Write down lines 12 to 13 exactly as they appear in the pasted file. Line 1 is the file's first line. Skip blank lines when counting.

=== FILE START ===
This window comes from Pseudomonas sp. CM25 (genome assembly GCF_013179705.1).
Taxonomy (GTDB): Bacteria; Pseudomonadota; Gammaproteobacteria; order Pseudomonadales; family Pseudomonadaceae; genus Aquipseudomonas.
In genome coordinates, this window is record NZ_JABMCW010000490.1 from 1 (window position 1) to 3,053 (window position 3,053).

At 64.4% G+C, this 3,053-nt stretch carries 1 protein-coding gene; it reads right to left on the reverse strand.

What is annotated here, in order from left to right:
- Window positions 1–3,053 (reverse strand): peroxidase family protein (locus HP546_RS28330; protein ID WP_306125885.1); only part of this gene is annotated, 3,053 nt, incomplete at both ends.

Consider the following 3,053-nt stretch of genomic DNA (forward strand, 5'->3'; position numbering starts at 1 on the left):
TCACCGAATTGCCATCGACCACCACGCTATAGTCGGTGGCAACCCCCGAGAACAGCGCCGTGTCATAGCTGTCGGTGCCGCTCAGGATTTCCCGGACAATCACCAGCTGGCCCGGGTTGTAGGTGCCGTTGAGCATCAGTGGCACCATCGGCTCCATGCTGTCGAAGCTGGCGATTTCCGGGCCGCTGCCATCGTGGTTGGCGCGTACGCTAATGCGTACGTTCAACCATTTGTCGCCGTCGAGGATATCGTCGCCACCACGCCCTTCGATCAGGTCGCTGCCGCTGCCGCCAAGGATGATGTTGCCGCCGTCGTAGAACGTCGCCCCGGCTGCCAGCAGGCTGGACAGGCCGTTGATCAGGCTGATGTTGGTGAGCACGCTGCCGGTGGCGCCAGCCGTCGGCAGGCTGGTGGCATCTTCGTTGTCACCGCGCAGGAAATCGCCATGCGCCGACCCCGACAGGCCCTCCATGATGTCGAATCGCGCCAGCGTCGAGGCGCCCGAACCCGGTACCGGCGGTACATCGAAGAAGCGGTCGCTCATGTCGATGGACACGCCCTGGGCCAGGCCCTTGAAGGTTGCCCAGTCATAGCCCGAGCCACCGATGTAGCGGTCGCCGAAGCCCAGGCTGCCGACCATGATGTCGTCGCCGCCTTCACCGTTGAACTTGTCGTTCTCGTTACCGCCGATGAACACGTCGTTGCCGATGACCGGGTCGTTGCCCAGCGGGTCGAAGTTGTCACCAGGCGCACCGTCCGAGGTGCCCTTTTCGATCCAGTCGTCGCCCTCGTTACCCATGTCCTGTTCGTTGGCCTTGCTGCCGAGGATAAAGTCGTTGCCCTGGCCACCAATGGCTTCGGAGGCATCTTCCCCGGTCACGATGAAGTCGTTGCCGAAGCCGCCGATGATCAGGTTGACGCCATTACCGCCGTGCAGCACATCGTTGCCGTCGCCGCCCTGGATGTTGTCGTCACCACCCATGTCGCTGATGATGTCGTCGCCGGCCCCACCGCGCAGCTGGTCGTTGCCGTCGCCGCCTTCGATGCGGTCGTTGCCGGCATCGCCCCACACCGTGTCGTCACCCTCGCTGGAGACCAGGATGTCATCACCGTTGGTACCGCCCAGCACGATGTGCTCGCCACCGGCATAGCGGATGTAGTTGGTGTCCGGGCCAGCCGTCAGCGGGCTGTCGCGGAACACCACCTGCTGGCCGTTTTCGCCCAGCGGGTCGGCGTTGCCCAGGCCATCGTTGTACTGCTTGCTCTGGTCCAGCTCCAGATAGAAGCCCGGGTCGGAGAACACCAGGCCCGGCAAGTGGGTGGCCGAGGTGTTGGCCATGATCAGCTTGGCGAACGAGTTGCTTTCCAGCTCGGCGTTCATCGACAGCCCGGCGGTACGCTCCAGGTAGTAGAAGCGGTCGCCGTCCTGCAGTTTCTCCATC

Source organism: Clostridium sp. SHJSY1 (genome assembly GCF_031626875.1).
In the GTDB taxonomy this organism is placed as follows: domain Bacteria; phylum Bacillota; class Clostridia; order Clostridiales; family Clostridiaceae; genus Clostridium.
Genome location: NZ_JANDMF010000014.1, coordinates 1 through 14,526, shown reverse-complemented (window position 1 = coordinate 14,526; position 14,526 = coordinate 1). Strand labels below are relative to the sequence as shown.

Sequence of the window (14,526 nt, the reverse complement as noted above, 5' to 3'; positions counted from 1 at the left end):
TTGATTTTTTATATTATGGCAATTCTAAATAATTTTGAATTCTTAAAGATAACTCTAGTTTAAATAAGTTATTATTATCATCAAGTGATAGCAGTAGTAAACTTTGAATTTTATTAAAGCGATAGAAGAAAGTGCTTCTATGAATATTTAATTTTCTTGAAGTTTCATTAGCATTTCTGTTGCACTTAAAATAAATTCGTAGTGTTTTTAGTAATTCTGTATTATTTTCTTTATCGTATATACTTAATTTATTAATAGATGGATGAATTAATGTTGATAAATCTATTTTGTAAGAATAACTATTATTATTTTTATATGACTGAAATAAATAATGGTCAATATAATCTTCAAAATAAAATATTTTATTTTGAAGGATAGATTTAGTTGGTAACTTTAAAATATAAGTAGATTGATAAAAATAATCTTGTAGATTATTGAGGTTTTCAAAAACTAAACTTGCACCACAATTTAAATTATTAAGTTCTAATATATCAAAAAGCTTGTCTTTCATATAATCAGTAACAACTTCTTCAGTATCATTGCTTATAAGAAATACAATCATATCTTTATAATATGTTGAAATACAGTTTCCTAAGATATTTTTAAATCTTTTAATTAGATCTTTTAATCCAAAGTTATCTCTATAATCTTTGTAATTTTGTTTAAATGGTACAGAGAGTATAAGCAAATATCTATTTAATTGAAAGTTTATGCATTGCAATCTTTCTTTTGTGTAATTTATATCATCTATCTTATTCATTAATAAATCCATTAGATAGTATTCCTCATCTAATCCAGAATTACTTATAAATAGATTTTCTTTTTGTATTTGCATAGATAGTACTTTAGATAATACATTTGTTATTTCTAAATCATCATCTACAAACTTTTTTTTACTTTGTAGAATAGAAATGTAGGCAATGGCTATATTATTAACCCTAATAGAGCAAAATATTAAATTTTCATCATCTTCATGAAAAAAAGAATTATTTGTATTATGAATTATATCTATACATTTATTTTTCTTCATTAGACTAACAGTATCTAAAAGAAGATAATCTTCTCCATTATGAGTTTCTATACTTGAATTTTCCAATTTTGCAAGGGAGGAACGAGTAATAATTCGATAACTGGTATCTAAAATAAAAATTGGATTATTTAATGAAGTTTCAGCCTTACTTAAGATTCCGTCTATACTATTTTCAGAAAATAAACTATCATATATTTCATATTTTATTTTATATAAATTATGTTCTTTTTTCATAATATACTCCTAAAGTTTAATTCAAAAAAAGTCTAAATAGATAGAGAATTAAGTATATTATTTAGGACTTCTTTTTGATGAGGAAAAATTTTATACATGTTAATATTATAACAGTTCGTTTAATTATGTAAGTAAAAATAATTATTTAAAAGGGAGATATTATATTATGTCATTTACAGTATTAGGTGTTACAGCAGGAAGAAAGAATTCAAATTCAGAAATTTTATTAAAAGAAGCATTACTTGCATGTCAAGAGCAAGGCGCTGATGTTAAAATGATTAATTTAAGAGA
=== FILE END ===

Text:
Sequence of the window (14,526 nt, the reverse complement as noted above, 5' to 3'; positions counted from 1 at the left end):
TTGATTTTTTATATTATGGCAATTCTAAATAATTTTGAATTCTTAAAGATAACTCTAGTTTAAATAAGTTATTATTATCATCAAGTGATAGCAGTAGTAAACTTTGAATTTTATTAAAGCGATAGAAGAAAGTGCTTCTATGAATATTTAATTTTCTTGAAGTTTCATTAGCATTTCTGTTGCACTTAAAATAAATTCGTAGTGTTTTTAGTAATTCTGTATTATTTTCTTTATCGTATATACTTAATTTATTAATAGATGGATGAATTAATGTTGATAAATCTATTTTGTAAGAATAACTATTATTATTTTTATATGACTGAAATAAATAATGGTCAATATAATCTTCAAAATAAAATATTTTATTTTGAAGGATAGATTTAGTTGGTAACTTTAAAATATAAGTAGATTGATAAAAATAATCTTGTAGATTATTGAGGTTTTCAAAAACTAAACTTGCACCACAATTTAAATTATTAAGTTCTAATATATCAAAAAGCTTGTCTTTCATATAATCAGTAACAACTTCTTCAGTATCATTGCTTATAAGAAATACAATCATATCTTTATAATATGTTGAAATACAGTTTCCTAAGATATTTTTAAATCTTTTAATTAGATCTTTTAATCCAAAGTTATCTCTATAATCTTTGTAATTTTGTTTAAATGGTACAGAGAGTATAAGCAAATATCTATTTAATTGAAAGTTTATGCATTGCAATCTTTCTTTTGTGTAATTTATATCATCTATCTTATTCATTAATAAATCCATTAGATAGTATTCCTCATCTAATCCAGAATTACTTATAAATAGATTTTCTTTTTGTATTTGCATAGATAGTACTTTAGATAATACATTTGTTATTTCTAAATCATCATCTACAAACTTTTTTTTACTTTGTAGAATAGAAATGTAGGCAATGGCTATATTATTAACCCTAATAGAGCAAAATATTAAATTTTCATCATCTTCATGAAAAAAAGAATTATTTGTATTATGAATTATATCTATACATTTATTTTTCTTCATTAGACTAACAGTATCTAAAAGAAGATAATCTTCTCCATTATGAGTTTCTATACTTGAATTTTCCAATTTTGCAAGGGAGGAACGAGTAATAATTCGATAACTGGTATCTAAAATAAAAATTGGATTATTTAATGAAGTTTCAGCCTTACTTAAGATTCCGTCTATACTATTTTCAGAAAATAAACTATCATATATTTCATATTTTATTTTATATAAATTATGTTCTTTTTTCATAATATACTCCTAAAGTTTAATTCAAAAAAAGTCTAAATAGATAGAGAATTAAGTATATTATTTAGGACTTCTTTTTGATGAGGAAAAATTTTATACATGTTAATATTATAACAGTTCGTTTAATTATGTAAGTAAAAATAATTATTTAAAAGGGAGATATTATATTATGTCATTTACAGTATTAGGTGTTACAGCAGGAAGAAAGAATTCAAATTCAGAAATTTTATTAAAAGAAGCATTACTTGCATGTCAAGAGCAAGGCGCTGATGTTAAAATGATTAATTTAAGAGA